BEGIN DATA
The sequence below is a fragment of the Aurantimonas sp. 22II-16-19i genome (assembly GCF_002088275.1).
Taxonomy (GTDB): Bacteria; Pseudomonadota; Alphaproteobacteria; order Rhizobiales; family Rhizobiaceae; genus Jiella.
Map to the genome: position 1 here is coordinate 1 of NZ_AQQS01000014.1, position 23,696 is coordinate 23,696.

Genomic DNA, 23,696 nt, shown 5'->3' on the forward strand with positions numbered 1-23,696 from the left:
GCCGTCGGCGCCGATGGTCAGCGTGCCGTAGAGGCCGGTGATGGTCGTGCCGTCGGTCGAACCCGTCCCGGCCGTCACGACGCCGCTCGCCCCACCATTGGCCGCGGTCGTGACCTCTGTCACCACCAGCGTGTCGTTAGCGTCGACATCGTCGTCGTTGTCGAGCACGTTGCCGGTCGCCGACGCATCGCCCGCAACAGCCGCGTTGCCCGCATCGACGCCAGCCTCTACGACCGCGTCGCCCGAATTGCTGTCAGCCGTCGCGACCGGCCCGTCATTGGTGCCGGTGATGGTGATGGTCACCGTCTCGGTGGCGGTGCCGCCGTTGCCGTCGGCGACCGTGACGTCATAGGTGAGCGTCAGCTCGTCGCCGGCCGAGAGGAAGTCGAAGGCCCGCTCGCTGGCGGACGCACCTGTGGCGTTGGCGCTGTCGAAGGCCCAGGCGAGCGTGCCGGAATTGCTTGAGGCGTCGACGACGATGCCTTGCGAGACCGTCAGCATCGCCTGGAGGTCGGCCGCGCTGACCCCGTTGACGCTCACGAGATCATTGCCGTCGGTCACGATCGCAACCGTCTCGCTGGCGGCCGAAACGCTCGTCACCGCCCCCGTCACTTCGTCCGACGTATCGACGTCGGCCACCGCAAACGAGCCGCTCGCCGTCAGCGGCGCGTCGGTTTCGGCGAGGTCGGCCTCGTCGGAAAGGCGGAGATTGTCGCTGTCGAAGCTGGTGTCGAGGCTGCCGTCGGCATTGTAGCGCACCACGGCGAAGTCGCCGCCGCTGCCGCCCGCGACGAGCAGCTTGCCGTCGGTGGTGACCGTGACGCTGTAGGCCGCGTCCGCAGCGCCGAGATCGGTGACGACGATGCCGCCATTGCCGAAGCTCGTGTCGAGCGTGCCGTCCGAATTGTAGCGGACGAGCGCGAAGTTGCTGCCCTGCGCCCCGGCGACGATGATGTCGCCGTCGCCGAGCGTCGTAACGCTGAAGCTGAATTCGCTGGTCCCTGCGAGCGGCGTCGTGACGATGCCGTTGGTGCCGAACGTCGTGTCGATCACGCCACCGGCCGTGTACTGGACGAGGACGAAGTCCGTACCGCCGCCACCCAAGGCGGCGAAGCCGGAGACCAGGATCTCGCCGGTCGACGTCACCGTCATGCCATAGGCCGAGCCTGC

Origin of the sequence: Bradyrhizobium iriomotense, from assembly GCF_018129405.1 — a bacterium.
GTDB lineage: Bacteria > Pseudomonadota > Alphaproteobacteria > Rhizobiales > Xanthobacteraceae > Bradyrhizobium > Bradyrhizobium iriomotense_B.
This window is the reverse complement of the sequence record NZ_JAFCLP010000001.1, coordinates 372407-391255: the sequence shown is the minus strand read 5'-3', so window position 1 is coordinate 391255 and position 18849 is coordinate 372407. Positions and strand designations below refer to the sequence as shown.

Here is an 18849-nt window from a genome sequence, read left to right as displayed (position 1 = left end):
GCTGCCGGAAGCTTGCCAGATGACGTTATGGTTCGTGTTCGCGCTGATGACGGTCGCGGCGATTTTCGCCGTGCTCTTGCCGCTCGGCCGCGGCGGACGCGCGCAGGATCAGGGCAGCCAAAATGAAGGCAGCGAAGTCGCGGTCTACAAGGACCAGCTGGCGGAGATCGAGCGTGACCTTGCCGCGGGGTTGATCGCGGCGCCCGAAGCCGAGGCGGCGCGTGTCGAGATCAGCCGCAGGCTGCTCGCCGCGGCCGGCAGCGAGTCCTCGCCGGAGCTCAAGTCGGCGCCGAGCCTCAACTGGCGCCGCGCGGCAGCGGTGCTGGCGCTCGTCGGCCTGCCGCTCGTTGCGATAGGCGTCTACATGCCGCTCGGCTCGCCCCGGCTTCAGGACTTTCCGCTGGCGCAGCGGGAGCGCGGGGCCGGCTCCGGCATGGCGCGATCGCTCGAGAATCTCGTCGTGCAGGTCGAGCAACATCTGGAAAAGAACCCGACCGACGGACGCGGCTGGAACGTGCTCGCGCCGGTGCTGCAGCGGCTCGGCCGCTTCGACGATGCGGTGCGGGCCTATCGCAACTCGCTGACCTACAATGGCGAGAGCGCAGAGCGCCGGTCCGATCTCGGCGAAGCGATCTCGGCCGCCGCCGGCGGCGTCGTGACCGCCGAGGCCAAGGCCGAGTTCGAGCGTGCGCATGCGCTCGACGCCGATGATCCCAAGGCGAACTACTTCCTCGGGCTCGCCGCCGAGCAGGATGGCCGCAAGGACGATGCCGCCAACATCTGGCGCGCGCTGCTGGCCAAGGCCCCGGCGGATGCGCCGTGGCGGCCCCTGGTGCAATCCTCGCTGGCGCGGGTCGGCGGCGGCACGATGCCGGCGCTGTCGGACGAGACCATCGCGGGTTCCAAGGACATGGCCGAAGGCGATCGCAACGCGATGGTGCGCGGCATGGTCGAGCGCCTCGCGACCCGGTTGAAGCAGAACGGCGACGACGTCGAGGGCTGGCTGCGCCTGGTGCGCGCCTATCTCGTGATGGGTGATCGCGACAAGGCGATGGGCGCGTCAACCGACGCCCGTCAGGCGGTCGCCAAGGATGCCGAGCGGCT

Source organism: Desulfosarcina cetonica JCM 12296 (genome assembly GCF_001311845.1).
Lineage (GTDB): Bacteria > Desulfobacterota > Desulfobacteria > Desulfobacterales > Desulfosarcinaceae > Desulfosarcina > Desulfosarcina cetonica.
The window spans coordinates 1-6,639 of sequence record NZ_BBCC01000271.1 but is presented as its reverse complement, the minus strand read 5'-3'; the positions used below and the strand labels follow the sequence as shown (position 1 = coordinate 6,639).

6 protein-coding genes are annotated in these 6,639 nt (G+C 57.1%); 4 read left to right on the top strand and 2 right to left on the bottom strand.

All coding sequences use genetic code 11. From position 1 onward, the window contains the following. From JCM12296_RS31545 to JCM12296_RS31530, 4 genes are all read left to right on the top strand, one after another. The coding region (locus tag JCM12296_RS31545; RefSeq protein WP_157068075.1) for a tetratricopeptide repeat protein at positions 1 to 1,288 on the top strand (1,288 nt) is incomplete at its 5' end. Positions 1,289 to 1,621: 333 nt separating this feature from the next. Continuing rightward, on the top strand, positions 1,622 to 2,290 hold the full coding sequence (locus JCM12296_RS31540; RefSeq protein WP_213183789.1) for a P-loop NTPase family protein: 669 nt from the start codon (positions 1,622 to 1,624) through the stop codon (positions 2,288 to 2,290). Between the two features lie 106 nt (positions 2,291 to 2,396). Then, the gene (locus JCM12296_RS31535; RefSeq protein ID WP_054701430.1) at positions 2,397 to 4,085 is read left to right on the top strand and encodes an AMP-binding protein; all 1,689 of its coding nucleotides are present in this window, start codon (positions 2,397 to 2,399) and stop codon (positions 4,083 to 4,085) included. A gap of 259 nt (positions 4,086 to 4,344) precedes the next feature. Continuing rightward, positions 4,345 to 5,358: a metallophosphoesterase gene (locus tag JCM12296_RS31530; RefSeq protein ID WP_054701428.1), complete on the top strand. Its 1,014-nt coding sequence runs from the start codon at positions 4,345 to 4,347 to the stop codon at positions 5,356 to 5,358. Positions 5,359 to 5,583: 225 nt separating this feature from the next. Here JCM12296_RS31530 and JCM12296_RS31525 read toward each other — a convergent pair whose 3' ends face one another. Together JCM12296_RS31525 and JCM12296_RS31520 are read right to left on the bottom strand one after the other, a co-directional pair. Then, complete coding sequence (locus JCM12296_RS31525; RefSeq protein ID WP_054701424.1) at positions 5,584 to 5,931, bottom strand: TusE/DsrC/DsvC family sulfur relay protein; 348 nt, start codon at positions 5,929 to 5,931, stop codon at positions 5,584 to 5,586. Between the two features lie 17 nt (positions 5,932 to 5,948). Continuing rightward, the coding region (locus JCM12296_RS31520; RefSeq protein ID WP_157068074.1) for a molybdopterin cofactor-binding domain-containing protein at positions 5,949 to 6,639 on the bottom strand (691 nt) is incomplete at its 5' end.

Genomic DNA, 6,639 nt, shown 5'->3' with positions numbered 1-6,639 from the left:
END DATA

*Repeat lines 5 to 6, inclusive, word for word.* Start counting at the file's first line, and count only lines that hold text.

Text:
GCCGTCGGCGCCGATGGTCAGCGTGCCGTAGAGGCCGGTGATGGTCGTGCCGTCGGTCGAACCCGTCCCGGCCGTCACGACGCCGCTCGCCCCACCATTGGCCGCGGTCGTGACCTCTGTCACCACCAGCGTGTCGTTAGCGTCGACATCGTCGTCGTTGTCGAGCACGTTGCCGGTCGCCGACGCATCGCCCGCAACAGCCGCGTTGCCCGCATCGACGCCAGCCTCTACGACCGCGTCGCCCGAATTGCTGTCAGCCGTCGCGACCGGCCCGTCATTGGTGCCGGTGATGGTGATGGTCACCGTCTCGGTGGCGGTGCCGCCGTTGCCGTCGGCGACCGTGACGTCATAGGTGAGCGTCAGCTCGTCGCCGGCCGAGAGGAAGTCGAAGGCCCGCTCGCTGGCGGACGCACCTGTGGCGTTGGCGCTGTCGAAGGCCCAGGCGAGCGTGCCGGAATTGCTTGAGGCGTCGACGACGATGCCTTGCGAGACCGTCAGCATCGCCTGGAGGTCGGCCGCGCTGACCCCGTTGACGCTCACGAGATCATTGCCGTCGGTCACGATCGCAACCGTCTCGCTGGCGGCCGAAACGCTCGTCACCGCCCCCGTCACTTCGTCCGACGTATCGACGTCGGCCACCGCAAACGAGCCGCTCGCCGTCAGCGGCGCGTCGGTTTCGGCGAGGTCGGCCTCGTCGGAAAGGCGGAGATTGTCGCTGTCGAAGCTGGTGTCGAGGCTGCCGTCGGCATTGTAGCGCACCACGGCGAAGTCGCCGCCGCTGCCGCCCGCGACGAGCAGCTTGCCGTCGGTGGTGACCGTGACGCTGTAGGCCGCGTCCGCAGCGCCGAGATCGGTGACGACGATGCCGCCATTGCCGAAGCTCGTGTCGAGCGTGCCGTCCGAATTGTAGCGGACGAGCGCGAAGTTGCTGCCCTGCGCCCCGGCGACGATGATGTCGCCGTCGCCGAGCGTCGTAACGCTGAAGCTGAATTCGCTGGTCCCTGCGAGCGGCGTCGTGACGATGCCGTTGGTGCCGAACGTCGTGTCGATCACGCCACCGGCCGTGTACTGGACGAGGACGAAGTCCGTACCGCCGCCACCCAAGGCGGCGAAGCCGGAGACCAGGATCTCGCCGGTCGACGTCACCGTCATGCCATAGGCCGAGCCTGC

Origin of the sequence: Bradyrhizobium iriomotense, from assembly GCF_018129405.1 — a bacterium.